IgA antiendomysial antibodies on the umbilical cord in diagnosing celiac disease. Sensitivity, specificity, and comparative evaluation with the traditional kit.Scand J Gastroenterol 1996; 31(8):759-63SJ
The possibility of assaying antiendomysial antibodies (EmA) on the human umbilical cord instead of monkey esophagus has recently been suggested. We therefore evaluated in patients with celiac disease (CD) the sensitivity and specificity of EmA and of antigliadin antibodies (AGA) for both umbilical cord and monkey esophagus.
We studied 36 patients with CD and atrophy of the intestinal mucosa (median age, 1.4 years), 14 patients with CD on gluten-free diet for 8-12 months (median age, 3.0 years), 36 controls without gastrointestinal disease (median age, 4.0 years), and 72 patients with cow's milk protein enteropathy (CMPE) (median age, 1.2 years). AGA and EmA on monkey esophagus were assayed with commercially available kits; the slides with umbilical cord were prepared in our laboratory.
There was a perfect concordance between EmA results evaluated on umbilical cord and those on monkey esophagus; there was a doubtful result in only one case on human umbilical cord, which was positive with low titer on monkey esophagus. EmA specificity was 100%; the specificity of AGA IgG varied between 72% and 94% and of AGA IgA between 90% and 100% depending on whether controls without gastrointestinal disorders or patients with CMPE were considered. EmA sensitivity was 97%, AGA IgG was 89%, and AGA IgA 72% sensitive. The only false negative for EmA was positive for AGA IgG and AGA IgA.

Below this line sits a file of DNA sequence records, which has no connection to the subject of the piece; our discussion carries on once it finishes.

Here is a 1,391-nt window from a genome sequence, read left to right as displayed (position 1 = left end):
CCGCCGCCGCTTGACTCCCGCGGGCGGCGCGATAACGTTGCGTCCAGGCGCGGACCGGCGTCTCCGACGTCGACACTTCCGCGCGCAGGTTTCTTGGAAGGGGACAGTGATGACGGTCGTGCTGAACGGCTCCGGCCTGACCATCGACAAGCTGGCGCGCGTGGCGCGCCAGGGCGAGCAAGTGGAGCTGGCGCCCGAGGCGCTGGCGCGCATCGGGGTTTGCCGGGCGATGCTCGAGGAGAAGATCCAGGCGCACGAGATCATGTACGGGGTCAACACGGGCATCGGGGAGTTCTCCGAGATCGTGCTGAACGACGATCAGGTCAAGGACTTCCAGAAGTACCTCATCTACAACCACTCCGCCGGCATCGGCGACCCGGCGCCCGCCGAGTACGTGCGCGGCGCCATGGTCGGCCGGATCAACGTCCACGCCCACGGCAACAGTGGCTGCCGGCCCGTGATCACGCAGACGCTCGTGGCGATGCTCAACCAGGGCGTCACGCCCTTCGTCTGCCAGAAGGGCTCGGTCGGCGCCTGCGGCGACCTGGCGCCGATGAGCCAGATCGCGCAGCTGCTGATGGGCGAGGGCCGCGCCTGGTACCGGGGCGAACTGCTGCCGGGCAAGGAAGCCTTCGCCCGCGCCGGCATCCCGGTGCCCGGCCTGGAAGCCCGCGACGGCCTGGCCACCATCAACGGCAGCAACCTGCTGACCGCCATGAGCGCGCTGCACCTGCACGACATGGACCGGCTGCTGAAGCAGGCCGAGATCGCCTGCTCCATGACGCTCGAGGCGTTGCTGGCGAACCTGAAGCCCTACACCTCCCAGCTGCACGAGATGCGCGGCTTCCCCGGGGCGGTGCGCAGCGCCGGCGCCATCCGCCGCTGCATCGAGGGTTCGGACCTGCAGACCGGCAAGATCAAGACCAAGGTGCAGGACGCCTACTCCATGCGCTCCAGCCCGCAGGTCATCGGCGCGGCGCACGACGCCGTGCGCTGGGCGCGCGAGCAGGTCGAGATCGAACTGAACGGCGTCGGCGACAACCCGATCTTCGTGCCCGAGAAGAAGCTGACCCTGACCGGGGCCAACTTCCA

Using human umbilical cord as a substrate for EmA may provide the same sensitivity and specificity as offered by the test using monkey esophagus substrate, thus reducing costs and avoiding the use of endangered species.